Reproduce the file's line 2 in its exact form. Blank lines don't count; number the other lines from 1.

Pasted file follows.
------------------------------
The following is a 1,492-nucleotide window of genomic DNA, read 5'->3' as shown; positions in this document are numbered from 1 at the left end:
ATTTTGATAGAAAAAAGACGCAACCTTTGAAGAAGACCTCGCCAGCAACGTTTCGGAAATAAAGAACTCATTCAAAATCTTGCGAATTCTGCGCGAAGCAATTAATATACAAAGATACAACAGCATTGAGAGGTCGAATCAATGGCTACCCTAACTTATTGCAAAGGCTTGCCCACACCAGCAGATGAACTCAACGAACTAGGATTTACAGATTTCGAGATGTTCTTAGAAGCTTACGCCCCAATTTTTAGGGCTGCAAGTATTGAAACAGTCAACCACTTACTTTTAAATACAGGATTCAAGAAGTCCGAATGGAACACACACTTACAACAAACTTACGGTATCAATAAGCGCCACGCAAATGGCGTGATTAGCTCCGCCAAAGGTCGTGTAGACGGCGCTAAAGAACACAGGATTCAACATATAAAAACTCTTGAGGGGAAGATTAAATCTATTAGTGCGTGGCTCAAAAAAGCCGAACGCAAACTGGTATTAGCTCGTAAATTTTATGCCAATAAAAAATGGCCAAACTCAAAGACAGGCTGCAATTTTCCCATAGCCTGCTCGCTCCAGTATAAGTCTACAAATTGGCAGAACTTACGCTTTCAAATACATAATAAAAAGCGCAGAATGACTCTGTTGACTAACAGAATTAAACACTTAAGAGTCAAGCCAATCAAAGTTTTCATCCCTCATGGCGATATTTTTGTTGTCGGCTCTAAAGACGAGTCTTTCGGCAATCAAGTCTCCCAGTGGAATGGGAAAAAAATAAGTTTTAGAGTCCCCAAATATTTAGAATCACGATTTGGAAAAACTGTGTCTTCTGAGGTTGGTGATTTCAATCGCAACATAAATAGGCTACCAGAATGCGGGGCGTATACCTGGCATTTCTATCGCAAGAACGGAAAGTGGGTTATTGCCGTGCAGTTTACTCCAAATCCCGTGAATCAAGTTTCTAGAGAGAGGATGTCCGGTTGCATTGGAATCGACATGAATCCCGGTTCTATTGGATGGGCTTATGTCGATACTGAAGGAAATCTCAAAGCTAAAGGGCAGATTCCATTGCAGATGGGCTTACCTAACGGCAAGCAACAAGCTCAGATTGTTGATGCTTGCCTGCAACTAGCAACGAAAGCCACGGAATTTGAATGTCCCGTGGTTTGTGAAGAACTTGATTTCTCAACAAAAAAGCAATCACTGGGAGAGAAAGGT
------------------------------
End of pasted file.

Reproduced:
ATTTTGATAGAAAAAAGACGCAACCTTTGAAGAAGACCTCGCCAGCAACGTTTCGGAAATAAAGAACTCATTCAAAATCTTGCGAATTCTGCGCGAAGCAATTAATATACAAAGATACAACAGCATTGAGAGGTCGAATCAATGGCTACCCTAACTTATTGCAAAGGCTTGCCCACACCAGCAGATGAACTCAACGAACTAGGATTTACAGATTTCGAGATGTTCTTAGAAGCTTACGCCCCAATTTTTAGGGCTGCAAGTATTGAAACAGTCAACCACTTACTTTTAAATACAGGATTCAAGAAGTCCGAATGGAACACACACTTACAACAAACTTACGGTATCAATAAGCGCCACGCAAATGGCGTGATTAGCTCCGCCAAAGGTCGTGTAGACGGCGCTAAAGAACACAGGATTCAACATATAAAAACTCTTGAGGGGAAGATTAAATCTATTAGTGCGTGGCTCAAAAAAGCCGAACGCAAACTGGTATTAGCTCGTAAATTTTATGCCAATAAAAAATGGCCAAACTCAAAGACAGGCTGCAATTTTCCCATAGCCTGCTCGCTCCAGTATAAGTCTACAAATTGGCAGAACTTACGCTTTCAAATACATAATAAAAAGCGCAGAATGACTCTGTTGACTAACAGAATTAAACACTTAAGAGTCAAGCCAATCAAAGTTTTCATCCCTCATGGCGATATTTTTGTTGTCGGCTCTAAAGACGAGTCTTTCGGCAATCAAGTCTCCCAGTGGAATGGGAAAAAAATAAGTTTTAGAGTCCCCAAATATTTAGAATCACGATTTGGAAAAACTGTGTCTTCTGAGGTTGGTGATTTCAATCGCAACATAAATAGGCTACCAGAATGCGGGGCGTATACCTGGCATTTCTATCGCAAGAACGGAAAGTGGGTTATTGCCGTGCAGTTTACTCCAAATCCCGTGAATCAAGTTTCTAGAGAGAGGATGTCCGGTTGCATTGGAATCGACATGAATCCCGGTTCTATTGGATGGGCTTATGTCGATACTGAAGGAAATCTCAAAGCTAAAGGGCAGATTCCATTGCAGATGGGCTTACCTAACGGCAAGCAACAAGCTCAGATTGTTGATGCTTGCCTGCAACTAGCAACGAAAGCCACGGAATTTGAATGTCCCGTGGTTTGTGAAGAACTTGATTTCTCAACAAAAAAGCAATCACTGGGAGAGAAAGGT